Active mobility in cities is becoming more relevant on local governments´ agendas. Reformulating public policies and reorienting financing that for many years benefited only the private vehicle requires paradigm shifts. To address this issue, it is vital to recognize the central role that organized civil society plays in positioning the issue.

Cyclist in city

The Climate Protection in the Mexican Urban Policy Program (CiClim) develops a strategy to encourage the use of bicycles together with the local government of Hermosillo through the Municipal Planning Institute (IMPLAN). The program will provide technical assistance for the development of a mapping of routes and profile of urban cyclists in the city, as a result of the workshop “Potential, Challenges and Prospects for Bicycle Transport in Torrid Climates”.

When seeking to reduce greenhouse gas emissions, adopting measures for the transport sector is almost indispensable. Improving cyclist mobility has social, environmental and economic impacts on cities, which counteract the negative externalities of the indiscriminate use of cars. Encouraging bicycle mobility has positive results on the health of the population, on air quality and on making our cities more livable.

However, cities face various challenges to promote bicycles as a means of transport for its inhabitants, including the lack of adequate infrastructure and prioritized investment, road education, and cultural barriers, just to name a few. In addition to this, for Hermosillo, the weather is a challenge for people who commute by bicycle.

During the workshop various dynamics were carried out to get to know the context of the city and its particular needs with the aim of directing a strategy of bicycle mobility suitable for Hermosillo. Different fields of action, priority measures, key actors and allies, benefits and risks of using the bicycle were identified, as well as opportunities to overcome obstacles.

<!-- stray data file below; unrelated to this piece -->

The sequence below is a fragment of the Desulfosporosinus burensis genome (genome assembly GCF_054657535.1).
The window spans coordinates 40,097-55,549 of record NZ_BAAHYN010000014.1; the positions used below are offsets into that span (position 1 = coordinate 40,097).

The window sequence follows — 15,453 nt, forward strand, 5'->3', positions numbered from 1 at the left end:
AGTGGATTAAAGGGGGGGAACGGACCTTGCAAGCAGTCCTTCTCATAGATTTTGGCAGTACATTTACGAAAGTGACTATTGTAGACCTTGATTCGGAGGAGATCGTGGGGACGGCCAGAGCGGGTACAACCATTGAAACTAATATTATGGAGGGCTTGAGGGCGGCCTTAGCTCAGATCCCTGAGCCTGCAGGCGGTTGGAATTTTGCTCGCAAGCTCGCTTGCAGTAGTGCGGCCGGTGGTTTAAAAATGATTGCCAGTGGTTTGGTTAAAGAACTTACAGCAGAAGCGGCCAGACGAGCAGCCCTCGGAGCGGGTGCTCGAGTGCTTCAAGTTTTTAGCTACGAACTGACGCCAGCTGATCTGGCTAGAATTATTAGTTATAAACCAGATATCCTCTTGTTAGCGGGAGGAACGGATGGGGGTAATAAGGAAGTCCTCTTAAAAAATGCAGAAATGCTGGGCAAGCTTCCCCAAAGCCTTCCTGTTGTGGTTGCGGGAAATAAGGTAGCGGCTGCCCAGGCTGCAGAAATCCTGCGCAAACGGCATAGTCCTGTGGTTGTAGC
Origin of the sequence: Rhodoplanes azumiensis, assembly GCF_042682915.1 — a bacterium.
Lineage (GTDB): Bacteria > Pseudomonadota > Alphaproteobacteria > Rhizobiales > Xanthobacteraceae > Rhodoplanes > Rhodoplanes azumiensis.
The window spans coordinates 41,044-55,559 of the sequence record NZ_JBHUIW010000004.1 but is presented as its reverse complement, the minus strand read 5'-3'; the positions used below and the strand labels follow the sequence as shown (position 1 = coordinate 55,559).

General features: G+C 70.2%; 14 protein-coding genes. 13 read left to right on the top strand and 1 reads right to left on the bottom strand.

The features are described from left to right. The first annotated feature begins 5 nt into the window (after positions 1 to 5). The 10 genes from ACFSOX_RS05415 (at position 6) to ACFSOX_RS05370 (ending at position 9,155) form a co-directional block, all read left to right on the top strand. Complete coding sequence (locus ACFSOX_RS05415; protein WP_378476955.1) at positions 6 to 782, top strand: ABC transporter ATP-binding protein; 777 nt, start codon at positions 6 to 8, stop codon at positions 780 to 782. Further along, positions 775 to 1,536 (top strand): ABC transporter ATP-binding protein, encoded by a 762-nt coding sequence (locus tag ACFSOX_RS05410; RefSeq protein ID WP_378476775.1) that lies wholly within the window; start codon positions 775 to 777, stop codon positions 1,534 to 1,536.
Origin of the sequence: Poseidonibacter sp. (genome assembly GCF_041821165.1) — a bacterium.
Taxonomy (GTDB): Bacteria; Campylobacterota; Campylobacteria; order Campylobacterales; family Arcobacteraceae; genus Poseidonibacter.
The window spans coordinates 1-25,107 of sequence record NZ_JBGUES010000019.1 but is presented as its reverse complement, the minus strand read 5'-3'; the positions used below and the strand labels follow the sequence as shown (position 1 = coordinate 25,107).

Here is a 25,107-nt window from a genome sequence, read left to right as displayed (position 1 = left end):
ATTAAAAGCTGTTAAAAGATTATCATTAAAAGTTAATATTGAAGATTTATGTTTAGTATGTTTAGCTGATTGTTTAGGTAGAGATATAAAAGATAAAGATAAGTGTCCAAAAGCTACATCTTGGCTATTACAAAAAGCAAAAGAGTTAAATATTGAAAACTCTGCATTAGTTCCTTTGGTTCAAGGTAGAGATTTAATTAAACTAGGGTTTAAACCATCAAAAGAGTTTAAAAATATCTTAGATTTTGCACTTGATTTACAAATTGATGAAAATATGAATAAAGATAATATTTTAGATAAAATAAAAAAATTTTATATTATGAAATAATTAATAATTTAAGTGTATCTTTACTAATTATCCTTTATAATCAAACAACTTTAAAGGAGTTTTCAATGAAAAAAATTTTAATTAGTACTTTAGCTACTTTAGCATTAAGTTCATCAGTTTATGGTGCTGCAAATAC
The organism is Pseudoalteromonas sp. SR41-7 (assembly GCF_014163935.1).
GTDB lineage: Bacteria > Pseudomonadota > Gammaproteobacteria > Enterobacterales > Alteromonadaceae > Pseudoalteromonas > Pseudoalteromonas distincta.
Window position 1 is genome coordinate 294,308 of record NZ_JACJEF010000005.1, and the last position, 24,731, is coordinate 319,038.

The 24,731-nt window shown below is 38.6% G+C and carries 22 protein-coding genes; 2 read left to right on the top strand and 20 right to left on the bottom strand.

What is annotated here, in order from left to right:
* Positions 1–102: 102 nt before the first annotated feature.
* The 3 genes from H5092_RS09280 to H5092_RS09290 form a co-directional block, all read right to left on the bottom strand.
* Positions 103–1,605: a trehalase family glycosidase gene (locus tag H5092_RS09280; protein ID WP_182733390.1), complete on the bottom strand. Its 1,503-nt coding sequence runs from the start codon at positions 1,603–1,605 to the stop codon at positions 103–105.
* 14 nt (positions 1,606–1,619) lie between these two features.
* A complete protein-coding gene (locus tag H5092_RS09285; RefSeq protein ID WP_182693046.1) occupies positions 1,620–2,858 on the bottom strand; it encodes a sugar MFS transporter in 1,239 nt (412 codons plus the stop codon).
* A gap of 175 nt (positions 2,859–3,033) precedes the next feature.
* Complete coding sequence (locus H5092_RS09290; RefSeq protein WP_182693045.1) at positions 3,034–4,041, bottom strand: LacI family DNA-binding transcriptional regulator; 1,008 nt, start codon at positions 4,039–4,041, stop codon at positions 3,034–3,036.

The attendees stressed the need for the creation of a regulatory framework, support instruments such as an urban cyclists´ manual and adaptations to infrastructure. In the latter, in addition to road safety criteria, incorporating vegetation that provides shade is a necessary measure of adaptation to the climate of the city.



Dynamics for identifying challenges and opportunities


The event also provided a space for knowledge exchange among cities. The experiences of good practices were shared, particularly in the implementation of the Public Bicycle Systems in Guadalajara and Toluca.

The workshop was organized by CiClim and the IMPLAN of Hermosillo in April. The event opened with the participation of the Municipal President of Hermosillo, and among its attendees were members of cycling associations, representatives of government institutions and the private sector.


Workshop assistants

The CiClim program works on three components: climate-friendly urban planning, ecosystem services and sustainable urban mobility. GIZ advises the Mexican Secretariat of Agrarian, Land, and Urban Development SEDATU, the Secretariat of Environment and Natural Resources SEMARNAT and five local governments in Mérida, Léon, Tlaquepaque, Hermosillo and Morelia.

This project is implemented by the Deutsche Gesellschaft für Internationale Zusammenarbeit (GIZ) GmbH and is part of the International Climate Initiative (IKI) of the Federal Ministry for the Environment, Nature Conservation and Nuclear Safety (BMU) of Germany.


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